The inaugural men’s World Tens Series reached its conclusion last month as South African side SX10 were crowned champions in sunny Bermuda.
The setup offered men’s players from all formats of the game the opportunity to play an exciting new brand of rugby.
And to top it off, high-quality broadcasting meant fans around the world could see the players put on a show.
Organisers overcame some pretty significant challenges along the way, especially after a South American franchise withdrew from the competition for COVID reasons, and the tournament was ultimately a success.
It all seems so rosy when it’s put like that – when it’s considered to be thrilling, landmark entertainment – but it certainly doesn’t feel that way. Instead, one is left with unanswered questions.
Why would the organisers put in so much effort to host just one tournament? More to the point, why wasn’t there a women’s World Tens Series?
Once again, tournament organisers missed out on an opportunity to show that women’s sport matters too.
We know that sport in general has suffered because of the pandemic, and yes, every cancellation has been a tragedy in its own right. But in all too familiar fashion, women’s sport has taken the biggest hit. The sad thing is, it isn’t even remotely surprising.
You only have to think back to a matter of weeks ago to be reminded of the evident inequality in rugby after the women’s Six Nations tournament was cancelled with just three matches remaining.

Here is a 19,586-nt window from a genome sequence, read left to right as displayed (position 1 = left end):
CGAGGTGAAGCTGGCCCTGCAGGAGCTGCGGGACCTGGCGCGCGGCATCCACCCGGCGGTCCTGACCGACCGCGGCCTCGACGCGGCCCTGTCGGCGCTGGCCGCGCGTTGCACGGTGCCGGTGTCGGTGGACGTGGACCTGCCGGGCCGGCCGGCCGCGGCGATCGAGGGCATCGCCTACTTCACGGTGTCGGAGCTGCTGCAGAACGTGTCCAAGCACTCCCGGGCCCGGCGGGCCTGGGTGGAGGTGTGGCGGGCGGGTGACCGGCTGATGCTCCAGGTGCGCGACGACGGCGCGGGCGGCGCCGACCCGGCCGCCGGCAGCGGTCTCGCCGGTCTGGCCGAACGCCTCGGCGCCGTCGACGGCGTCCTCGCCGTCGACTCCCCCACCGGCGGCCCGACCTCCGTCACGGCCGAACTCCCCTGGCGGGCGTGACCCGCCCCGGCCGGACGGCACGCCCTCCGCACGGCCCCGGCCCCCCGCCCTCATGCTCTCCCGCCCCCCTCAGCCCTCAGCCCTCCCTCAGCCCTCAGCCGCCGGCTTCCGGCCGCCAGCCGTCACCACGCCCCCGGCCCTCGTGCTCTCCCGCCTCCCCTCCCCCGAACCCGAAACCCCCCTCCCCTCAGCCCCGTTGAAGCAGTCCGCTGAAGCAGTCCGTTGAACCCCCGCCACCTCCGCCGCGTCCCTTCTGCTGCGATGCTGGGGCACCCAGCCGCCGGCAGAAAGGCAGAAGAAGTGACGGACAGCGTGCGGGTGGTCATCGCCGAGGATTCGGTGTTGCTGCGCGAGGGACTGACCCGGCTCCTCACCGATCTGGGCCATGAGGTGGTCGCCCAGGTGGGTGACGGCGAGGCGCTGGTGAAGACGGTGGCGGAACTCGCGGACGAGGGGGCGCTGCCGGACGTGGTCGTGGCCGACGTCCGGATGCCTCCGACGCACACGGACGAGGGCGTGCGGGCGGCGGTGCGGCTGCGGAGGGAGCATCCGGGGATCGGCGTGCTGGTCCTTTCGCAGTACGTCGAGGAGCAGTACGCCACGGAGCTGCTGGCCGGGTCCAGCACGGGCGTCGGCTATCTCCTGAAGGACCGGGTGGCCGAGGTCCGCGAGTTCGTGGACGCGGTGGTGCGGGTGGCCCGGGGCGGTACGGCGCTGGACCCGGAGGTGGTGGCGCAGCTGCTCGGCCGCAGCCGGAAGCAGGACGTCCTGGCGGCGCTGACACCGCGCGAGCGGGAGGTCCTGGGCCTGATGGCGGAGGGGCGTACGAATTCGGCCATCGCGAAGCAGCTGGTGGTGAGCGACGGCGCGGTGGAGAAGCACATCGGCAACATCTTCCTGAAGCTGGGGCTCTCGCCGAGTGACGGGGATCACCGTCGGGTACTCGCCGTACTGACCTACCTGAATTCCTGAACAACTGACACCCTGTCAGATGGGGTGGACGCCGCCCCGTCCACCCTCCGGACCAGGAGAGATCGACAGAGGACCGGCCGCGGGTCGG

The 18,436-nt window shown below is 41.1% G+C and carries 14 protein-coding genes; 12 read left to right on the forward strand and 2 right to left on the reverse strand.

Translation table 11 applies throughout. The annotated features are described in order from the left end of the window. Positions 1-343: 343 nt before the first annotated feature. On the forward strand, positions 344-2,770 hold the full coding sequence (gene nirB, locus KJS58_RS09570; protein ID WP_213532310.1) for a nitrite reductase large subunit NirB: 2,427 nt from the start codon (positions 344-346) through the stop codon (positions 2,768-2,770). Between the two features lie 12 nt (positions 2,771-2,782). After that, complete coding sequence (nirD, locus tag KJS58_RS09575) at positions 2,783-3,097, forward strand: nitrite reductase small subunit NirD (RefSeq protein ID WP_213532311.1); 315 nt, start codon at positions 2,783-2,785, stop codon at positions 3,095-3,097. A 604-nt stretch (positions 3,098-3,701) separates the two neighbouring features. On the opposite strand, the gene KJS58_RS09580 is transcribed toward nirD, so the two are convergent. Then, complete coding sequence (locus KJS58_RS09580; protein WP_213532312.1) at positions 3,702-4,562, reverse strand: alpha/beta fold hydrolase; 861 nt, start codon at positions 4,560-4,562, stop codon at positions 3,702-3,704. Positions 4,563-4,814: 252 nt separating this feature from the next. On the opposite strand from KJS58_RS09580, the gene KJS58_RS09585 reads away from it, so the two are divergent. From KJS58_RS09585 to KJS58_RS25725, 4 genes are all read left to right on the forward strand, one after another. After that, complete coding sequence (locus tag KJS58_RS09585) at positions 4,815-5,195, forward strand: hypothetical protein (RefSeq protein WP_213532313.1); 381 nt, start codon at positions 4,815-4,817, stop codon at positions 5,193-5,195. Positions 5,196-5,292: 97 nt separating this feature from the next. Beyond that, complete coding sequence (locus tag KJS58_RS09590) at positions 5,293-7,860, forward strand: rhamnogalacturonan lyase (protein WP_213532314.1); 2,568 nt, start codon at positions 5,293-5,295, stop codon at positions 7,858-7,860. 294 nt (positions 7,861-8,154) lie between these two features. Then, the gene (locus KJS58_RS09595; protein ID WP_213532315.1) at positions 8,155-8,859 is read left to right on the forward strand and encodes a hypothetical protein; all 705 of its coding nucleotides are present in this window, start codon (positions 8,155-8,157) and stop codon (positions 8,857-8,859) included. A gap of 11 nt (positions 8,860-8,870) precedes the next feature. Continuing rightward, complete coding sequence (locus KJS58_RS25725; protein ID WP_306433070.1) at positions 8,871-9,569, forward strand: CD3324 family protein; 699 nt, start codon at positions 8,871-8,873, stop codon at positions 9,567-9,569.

Yet organisers still managed to find the time, and of course the money, to host the remaining games of the men’s competition.
England Sevens star Heather Fisher voiced her frustration about inequality in sport: “[It] is just a frustrating thing as a female in sport,” she said.
“Whether it’s life, business or sport, you work your socks off and you’re always having to prove yourself that [bit] extra.
“I just feel like it should be equal. You’re in a world where men still kind of have the upper hand and it’s just frustrating.”
It’s been a gruelling few months for Fisher and the rest of the Sevens contingent after the RFU cut the programme’s funding. With opportunities few and far between, some of the men’s players were fortunate enough to play in Bermuda.
Fisher of course wanted every single one of them to do well, but the fact that the women’s player’s weren’t out there at the same time didn’t quite sit right with her.
“If you’re going to put a tournament on, why wouldn’t it be gender neutral? I think it’s pretty poor to be honest with you,” she said.
Although the world has made huge strides in recognising the importance of women’s sport in the last few years, this serves as another distressing warning that there is still so much more to be done.
However, if there is anything positive to come from this situation, it is that this was only the first tournament – a so called “trial” run if we’re accepting the obvious error in judgement.
The organisers have some time to reflect on their plans for next year. Let’s hope that they don’t make the same mistake twice.